Medicaid Programs ‘Severely Challenged,’ Report Says
State Medicaid programs, which provide health care to some of the nation’s poor, vary wildly in their eligibility criteria, the scope and quality of their care, and the amount they reimburse physicians providing it, according to an independent assessment published last week.
Overall, the programs are “ severely challenged,” with the best scoring the equivalent of a low D and the worst way below an F.
“ This evaluation demonstrates a bleak picture for millions of people in many states,” wrote the authors of the 143- page evaluation, produced by Public Citizen’s Health Research Group.
The top five programs, in order of rank, were in Massachusetts, Nebraska, Vermont, Alaska and Wisconsin. The bottom five, with lowest- ranked last, were in South Dakota, Oklahoma, Texas, Idaho and Mississippi. Maryland ranked 15, the District 27, and Virginia 37.
Medicaid is paid for by both state and federal tax revenue. The federal government specifies the minimum services that must be offered, which states can broaden but not narrow.
For example, states must cover children on welfare and poor pregnant women. All states and the District also choose to cover uninsured poor women needing care for breast or cervical cancer, even though this is not a requirement. Thirteen states and the District also cover uninsured people with tuberculosis. ( There are many other eligible groups, as well.) States may also apply for waivers to try experimental strategies for delivering services.
The program covers 55 million Americans and accounts for about 20 percent of U. S. health- care spending. It is the largest source of federal grants to states.
The anecdotal differences between states can be dramatic.
For example, a pregnant woman in a family of three must have a household income of less than $ 22,128 to qualify for Medicaid in Wyoming. In Minnesota, she could qualify with an income of $ 45,650, according to the report.
“ We know that the differences between programs reflect both differences in priorities and resources, but nobody knows the extent of them. The programs haven’t been subjected to a uniform scoring scheme,” said Annette B. Ramirez de Arellano, a health- policy expert who headed the project.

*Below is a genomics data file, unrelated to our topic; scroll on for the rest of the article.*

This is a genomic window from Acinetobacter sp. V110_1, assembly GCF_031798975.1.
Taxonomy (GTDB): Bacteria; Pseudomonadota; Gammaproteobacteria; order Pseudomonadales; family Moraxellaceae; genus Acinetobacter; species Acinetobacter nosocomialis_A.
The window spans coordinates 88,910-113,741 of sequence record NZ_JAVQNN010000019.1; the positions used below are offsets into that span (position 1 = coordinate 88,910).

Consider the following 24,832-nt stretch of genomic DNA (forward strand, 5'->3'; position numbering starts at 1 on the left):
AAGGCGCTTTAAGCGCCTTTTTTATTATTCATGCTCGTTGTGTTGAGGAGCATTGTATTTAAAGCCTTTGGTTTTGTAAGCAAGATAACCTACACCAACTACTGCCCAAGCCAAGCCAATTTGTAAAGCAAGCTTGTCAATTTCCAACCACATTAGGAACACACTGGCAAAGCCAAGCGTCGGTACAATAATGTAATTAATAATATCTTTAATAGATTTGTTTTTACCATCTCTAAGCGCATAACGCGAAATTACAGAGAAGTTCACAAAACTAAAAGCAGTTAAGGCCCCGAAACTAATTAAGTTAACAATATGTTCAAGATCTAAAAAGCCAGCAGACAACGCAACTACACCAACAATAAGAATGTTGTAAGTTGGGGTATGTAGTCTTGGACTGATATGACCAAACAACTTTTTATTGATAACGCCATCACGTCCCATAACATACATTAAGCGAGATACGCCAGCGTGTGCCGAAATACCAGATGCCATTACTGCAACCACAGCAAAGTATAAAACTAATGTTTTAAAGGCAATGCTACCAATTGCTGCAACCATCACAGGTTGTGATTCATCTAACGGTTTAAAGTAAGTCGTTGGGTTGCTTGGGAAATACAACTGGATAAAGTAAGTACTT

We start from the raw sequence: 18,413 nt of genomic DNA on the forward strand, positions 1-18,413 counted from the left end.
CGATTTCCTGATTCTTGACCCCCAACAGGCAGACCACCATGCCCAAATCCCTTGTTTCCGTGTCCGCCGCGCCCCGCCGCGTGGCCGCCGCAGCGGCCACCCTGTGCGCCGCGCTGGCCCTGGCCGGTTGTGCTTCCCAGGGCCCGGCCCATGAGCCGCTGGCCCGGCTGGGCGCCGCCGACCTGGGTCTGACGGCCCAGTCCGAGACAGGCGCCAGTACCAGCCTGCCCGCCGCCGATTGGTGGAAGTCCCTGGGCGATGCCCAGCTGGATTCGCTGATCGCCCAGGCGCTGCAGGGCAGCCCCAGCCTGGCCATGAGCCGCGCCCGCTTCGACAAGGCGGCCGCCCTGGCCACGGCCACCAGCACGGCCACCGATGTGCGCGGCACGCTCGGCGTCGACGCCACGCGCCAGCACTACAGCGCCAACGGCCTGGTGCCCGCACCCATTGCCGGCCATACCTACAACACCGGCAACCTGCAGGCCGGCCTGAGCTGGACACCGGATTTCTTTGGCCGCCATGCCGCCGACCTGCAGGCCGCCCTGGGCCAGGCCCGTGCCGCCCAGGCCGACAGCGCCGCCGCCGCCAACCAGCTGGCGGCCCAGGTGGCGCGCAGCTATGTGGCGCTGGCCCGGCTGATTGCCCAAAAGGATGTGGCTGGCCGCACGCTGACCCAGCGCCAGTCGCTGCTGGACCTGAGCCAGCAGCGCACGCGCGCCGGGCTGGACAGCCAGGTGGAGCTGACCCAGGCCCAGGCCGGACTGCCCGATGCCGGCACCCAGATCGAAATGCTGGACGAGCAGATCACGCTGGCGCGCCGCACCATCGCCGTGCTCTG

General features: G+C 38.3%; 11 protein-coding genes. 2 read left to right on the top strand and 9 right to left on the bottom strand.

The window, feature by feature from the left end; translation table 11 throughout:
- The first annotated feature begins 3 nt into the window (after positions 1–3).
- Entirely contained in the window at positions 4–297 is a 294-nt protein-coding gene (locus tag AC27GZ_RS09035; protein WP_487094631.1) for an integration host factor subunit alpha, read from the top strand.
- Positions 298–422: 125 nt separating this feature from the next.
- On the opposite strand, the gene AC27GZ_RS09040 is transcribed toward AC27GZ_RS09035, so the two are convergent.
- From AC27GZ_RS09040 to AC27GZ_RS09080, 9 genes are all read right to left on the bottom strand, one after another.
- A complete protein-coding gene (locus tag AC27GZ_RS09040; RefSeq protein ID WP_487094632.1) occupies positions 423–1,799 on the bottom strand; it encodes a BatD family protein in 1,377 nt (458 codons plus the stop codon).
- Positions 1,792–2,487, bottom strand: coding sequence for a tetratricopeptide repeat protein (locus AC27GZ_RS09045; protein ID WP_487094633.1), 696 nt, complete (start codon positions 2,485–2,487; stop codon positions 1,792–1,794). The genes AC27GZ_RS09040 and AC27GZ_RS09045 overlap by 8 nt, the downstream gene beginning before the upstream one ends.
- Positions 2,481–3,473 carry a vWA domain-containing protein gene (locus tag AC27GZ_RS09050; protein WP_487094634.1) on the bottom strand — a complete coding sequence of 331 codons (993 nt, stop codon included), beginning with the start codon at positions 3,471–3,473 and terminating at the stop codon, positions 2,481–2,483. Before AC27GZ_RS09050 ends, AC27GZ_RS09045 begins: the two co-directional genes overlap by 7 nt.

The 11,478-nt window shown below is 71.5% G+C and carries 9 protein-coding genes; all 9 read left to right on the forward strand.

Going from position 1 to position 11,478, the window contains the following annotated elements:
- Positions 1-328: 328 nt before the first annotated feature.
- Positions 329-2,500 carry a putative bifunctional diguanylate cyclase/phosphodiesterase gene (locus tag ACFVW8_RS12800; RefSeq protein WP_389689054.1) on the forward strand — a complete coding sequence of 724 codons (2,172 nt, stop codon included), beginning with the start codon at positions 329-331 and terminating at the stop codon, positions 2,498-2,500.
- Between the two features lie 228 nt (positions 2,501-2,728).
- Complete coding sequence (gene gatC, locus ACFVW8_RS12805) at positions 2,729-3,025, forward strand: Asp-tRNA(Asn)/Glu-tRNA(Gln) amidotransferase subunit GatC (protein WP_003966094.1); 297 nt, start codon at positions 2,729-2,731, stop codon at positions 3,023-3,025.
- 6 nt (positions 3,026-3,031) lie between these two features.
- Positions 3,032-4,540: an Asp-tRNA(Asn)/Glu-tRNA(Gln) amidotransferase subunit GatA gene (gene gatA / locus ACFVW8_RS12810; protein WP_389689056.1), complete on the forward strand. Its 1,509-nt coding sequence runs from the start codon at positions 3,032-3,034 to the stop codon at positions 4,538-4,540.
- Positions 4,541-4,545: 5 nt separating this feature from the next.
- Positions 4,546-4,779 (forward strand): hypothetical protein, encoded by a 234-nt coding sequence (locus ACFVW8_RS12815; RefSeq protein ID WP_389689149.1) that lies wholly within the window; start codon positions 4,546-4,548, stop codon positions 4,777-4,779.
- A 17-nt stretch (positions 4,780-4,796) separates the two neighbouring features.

The authors used published data to measure Medicaid performance in 55 areas. In calculating a final score out of a possible 1,000 points, they weighted issues of eligibility and reimbursement more heavily than breadth of services and quality of care.
The highest- and lowest- ranked states differed in their scores by a factor of two — 646 for Massachusetts vs. 318 for Mississippi. There was even more variation in the components that went into the total scores.
For example, the top- ranked state for the breadth of its eligibility criteria ( Rhode Island) scored 3.3 times higher than the lowest- ranked state ( Indiana) in that category. In the reimbursement component of the score, there was a 20- fold difference between Alaska, which had the most generous reimbursement, and New Jersey, which had the least.
“ Most of the states are failing in one or more areas, and some of them are failing in most areas,” Ramirez de Arellano said.
Public Citizen’s Health Research Group did a similar analysis and ranking 20 years ago. Four states in the top 10 now were in the top 10 then. Five states in the bottom 10 now were in the bottom 10 then.
The authors admitted they were operating off incomplete information on many subjects, which made their task difficult.
For example, the quality assessment was largely based on nursing home performance and the success of childhood immunizations, although Medicaid pays for the entire range of medical care. The reimbursement comparisons were based only on Medicaid programs using a fee- for- service payment scheme. However, 60 percent of Medicaid patients are in managedcare schemes in which physicians or clinics get a flat fee to provide all medical services to a client. The report got mixed reactions. Dennis Smith, an official at the federal Centers for Medicare and Medicaid Services, said he thinks it “ misses the fundamental nature of Medicaid and the 40- year history that states have authority to administer the program within a federal framework.”
Alan Weil, executive director of the National Academy for State Health Policy, called the report “ mildly helpful” but added that for unavoidable reasons, “ it is a little too much of a rearview- mirror picture.”
He said the report fails to capture Medicaid’s cutting edge — experimental coverage programs, managed- care reimbursement schemes and home- based care — because there are no data collected in all states that can serve as grounds for comparing those com- ponents.
Ron Pollack, who heads the advocacy group Families USA, said the harsh judgment by Public Citizen to some degree masks the good Medicaid does.
“ The overwhelming majority of people who are on Medicaid today would join the ranks of the uninsured if that program didn’t exist. It truly has become the lifeline,” Pollack said. “ In the absence of Medicaid, a very troublesome situation would be truly catastrophic.”